- Built-in battery provides up to 12 hours of battery life, or use the power adapter for constant power.
- Even on top of a surface, the silicon panel helps to keep the keyboard in place.
- This keyboard comes with a waterproof carry case that allows you to take it with you wherever you go.
- This is a great value, especially when you consider the sustain pedal and carrying case.
- If you want to get the most out of it, you will need to connect this to other speakers.
- When connected to a computer or other device, the touch sensitivity does not work.
The larger keyboard brands make up our list in general, but for the best portable option, the Costzon 61-key keyboard is hard to beat. Not only is it compact, but it also has easy controls and good connectivity. While the speakers aren’t powerful, they shouldn’t be an issue if you plan on connecting to a PA system or amplifier.
Yamaha’s keyboard range, PSR, is legendary, and many people are loyal to the brand. For decades, they have been making keyboards, and the E463 is a popular 61-key model, suitable for beginners as well as experienced players.
The keyboard can be purchased as a standalone item or you can choose to purchase a bundle including the power supply and a stand if desired. There are extra control options and even a display screen on this keyboard, so the keyboard is a little larger than some of the other portable keyboards.
What we like (and don’t like) about the Yamaha PSR-E463:
- Playback of Yamaha’s huge song library with XG Lite voice library.
- You can change the effects and characteristics of the sounds in real time by using the assigned knobs.
- Two 6W speakers are included, providing plenty of power as well as some bass boost.
- This can be used as a MIDI controller and linked to your DAW with its USB to MIDI conversion.
- Flash drives can be plugged into USB ports to load and store sound and other data.
- With Groove Creator mode, you can create EDM style beats using your keyboard.
- There are so many modes and options in this game that the controls are a little bit complicated.
- The quality of the keys could be improved. They feel cheap
There are many reasons why you should not spend a lot of money on a keyboard. For example, if you’re buying one for your child and you’re not sure if they’ll stick with it. Getting a highly rated keyboard doesn’t mean you have to compromise on quality or features.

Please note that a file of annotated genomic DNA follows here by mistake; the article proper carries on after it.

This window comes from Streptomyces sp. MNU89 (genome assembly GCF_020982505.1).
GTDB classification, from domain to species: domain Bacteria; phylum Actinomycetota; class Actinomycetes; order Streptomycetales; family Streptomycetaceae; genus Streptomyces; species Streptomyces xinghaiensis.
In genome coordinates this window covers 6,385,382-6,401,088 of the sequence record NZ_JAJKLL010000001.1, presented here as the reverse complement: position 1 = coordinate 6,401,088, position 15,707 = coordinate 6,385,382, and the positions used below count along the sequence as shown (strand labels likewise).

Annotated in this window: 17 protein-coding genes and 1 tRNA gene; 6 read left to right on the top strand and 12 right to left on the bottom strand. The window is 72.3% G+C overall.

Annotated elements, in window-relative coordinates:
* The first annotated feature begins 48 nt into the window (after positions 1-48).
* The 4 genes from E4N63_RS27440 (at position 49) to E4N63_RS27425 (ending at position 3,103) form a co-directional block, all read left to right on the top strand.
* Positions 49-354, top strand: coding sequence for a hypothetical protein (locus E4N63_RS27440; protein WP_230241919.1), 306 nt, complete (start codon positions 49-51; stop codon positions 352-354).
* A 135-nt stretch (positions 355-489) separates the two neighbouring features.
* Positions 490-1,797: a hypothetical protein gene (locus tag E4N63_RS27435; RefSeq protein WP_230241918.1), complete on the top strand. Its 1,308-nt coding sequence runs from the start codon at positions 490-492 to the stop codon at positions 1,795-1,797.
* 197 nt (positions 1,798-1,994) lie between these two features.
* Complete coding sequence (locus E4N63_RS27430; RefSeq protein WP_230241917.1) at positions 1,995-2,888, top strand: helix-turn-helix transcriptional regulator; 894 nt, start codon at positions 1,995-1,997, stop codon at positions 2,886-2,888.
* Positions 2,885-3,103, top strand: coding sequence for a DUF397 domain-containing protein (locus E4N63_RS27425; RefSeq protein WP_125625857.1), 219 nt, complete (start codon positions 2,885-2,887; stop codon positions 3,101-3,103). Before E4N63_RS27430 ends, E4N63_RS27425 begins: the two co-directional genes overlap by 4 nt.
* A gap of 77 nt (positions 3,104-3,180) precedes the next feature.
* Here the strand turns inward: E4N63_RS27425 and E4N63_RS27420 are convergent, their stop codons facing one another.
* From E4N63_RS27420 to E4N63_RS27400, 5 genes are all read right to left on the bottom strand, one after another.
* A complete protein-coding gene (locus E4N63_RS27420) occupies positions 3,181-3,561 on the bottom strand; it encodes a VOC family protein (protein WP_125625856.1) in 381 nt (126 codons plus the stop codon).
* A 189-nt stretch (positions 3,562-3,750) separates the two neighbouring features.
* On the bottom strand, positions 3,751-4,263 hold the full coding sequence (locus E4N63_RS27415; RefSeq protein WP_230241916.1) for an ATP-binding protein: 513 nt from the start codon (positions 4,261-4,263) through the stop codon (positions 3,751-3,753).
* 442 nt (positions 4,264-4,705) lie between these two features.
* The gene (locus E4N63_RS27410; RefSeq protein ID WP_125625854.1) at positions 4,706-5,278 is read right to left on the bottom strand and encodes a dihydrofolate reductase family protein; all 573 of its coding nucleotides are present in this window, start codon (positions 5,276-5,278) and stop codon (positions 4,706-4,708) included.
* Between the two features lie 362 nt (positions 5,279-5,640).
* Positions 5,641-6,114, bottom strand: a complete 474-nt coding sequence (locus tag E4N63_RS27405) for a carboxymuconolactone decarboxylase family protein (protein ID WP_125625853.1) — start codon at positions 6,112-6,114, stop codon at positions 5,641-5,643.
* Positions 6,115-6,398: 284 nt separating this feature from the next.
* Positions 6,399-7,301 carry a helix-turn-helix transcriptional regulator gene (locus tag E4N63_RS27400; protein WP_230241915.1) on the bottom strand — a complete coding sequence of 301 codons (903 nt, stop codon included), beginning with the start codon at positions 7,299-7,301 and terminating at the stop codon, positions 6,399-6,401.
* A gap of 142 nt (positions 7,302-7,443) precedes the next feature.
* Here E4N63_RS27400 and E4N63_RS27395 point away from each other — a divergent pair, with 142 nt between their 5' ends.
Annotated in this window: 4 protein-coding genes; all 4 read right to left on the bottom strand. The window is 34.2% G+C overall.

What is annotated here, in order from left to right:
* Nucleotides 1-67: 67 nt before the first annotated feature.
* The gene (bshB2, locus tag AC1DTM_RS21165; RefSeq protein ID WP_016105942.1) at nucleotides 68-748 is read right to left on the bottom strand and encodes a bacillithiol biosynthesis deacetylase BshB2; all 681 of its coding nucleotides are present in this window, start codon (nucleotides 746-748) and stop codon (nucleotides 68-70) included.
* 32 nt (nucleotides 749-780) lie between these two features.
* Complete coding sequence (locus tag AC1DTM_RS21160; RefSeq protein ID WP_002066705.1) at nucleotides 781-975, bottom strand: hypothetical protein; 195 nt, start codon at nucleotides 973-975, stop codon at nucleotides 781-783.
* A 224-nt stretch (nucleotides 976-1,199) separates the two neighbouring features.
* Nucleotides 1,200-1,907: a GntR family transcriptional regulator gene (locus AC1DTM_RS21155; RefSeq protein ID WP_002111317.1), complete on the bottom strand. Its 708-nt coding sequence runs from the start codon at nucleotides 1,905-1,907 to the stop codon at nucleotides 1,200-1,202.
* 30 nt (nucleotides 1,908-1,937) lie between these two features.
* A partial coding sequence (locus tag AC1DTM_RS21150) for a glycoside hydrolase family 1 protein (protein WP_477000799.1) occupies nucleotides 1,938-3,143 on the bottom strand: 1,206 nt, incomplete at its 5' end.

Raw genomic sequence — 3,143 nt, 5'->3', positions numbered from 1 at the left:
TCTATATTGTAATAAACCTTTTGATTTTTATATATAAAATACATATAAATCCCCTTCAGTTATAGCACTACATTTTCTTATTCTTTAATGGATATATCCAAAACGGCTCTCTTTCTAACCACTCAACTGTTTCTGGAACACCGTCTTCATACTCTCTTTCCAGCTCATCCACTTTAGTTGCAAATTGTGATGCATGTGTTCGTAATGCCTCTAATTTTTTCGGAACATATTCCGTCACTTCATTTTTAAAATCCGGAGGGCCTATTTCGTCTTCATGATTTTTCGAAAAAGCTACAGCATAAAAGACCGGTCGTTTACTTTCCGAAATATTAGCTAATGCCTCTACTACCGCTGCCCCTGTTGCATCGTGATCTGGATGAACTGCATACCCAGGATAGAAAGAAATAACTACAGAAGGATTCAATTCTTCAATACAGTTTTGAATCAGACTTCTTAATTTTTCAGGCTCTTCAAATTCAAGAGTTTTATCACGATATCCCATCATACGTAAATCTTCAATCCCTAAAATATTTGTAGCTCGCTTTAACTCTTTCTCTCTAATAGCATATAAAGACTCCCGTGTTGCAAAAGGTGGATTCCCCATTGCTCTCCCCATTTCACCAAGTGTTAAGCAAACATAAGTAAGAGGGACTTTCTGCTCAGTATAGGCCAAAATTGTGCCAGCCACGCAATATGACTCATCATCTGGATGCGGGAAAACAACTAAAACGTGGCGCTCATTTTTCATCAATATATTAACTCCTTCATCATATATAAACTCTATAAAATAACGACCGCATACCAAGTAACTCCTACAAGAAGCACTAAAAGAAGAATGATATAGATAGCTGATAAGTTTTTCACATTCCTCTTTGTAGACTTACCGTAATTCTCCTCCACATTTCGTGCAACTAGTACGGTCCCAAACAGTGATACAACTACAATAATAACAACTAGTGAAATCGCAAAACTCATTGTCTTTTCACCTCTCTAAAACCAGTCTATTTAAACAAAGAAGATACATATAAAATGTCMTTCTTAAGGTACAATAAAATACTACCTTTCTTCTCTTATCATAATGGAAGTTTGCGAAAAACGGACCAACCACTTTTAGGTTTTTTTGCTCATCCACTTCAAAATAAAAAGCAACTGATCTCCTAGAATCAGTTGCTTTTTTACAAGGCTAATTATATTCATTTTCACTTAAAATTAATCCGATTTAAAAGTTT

You can purchase this keyboard separately, or you can bundle it with a stool and stand and save even more money. Of course, this depends on where you plan to keep your keyboard, but it is nice to have this option.
What we like (and don’t like) about the RockJam RJ361:
- Note stickers are included to assist you in learning to play.
- Includes a music stand for your sheet music or for an iPad or Tablet.
- The MP3 file can be played via an aux in or USB input, so you can listen to your favorite songs or play along to backing tracks.
- Contains 200 rhythms and tones, as well as 40 demo songs.
- In addition to two piano learning modes, a companion piano application is available to help you learn.
- You can play quietly with a headphone output and not disturb anyone else.
- In an ideal world, speakers and some other components would be of higher quality.
- After the 30-day trial period, there is a charge for the companion software.
- The power cord is quite short.
- This keyboard’s sound isn’t very professional, but it’s definitely designed to be a good option for beginners. For the price, it’s hard to complain about all the features this cheap keyboard offers. It’s a great budget option for those who don’t want to spend too much money to get started.
The ONE Light
- This could be a great option if you don’t want to take lessons in person, and you are looking for a keyboard that can help you learn how to play. Rather than lessons, you can learn by using the lighted keys and learning modes.
- The product isn’t just for children or only for learners. When you learn to play it, the ONE Light keyboard has some good functions and plenty of sound and control options.
What we like (and don’t like) about the The ONE Light keyboard:
- You can learn how to play by following patterns with the LED lighting on the keys.
- The free companion app has many educational features, including crash courses and games, which are great for both adults and kids.
- The design is simple and the settings are easy to change. You can choose from 128 different sounds.
- There are MIDI output and recording settings, as well as 128-note polyphony so complex melodies can be reliably played.
- The ONE keyboard is only compatible with compatible tablets or other devices.
- The volume of speakers isn’t very high.
- It is bulkier and bigger than some other options, so it is less portable.
This may be the keyboard for you if you’re looking for a keyboard that includes the lighting keys feature. Aside from being good for learning, it comes in many colors and is suitable for both children and adults.
Arturia KeyLab 61 MkII
The product is not only great for learning to play or playing your favorite tunes on the keyboard, but also as a controller. With this you can hook it up to your computer. Connect your favorite music software to your computer and control it live or in the studio. With the Arturia KeyLab MkII, you can do everything from fade in and out of new sounds to playing drum patterns.
What we like (and don’t like) about the Arturia KeyLab 61 MkII:
- Easily compatible with Arturia VSTs and other music production software.
- There are five expression control inputs. By using them, you can add effects and change the character of the sounds.
- Drums and other sounds can be played on 16 backlit pads. This can be used in the dark as well as on stage.
- You can assign each of the 9 rotary knobs and faders to a different sound or alter the sound you are playing.
- Costly. This is twice what many of the other models on our keyboard review list cost.
- It is far easier to use if you have a suite of VSTs and already know how to create music.
This keyboard may be a producer or performer’s best friend, but it’s not for everyone. The game does cost a little extra and there are no beginner modes. When performing on stage and taking your compositions on the road, this can be a great option, letting you trigger other sounds besides the keyboard sound you are playing, or making real-time adjustments as you go.
61-key keyboards are available on the market for a variety of applications. An acoustic piano player moving to a digital piano won’t necessarily need to know what’s best for a beginner.
Here is our list of the best 61-key keyboards, providing reviews of the best keyboards from the top brands for a wide range of users.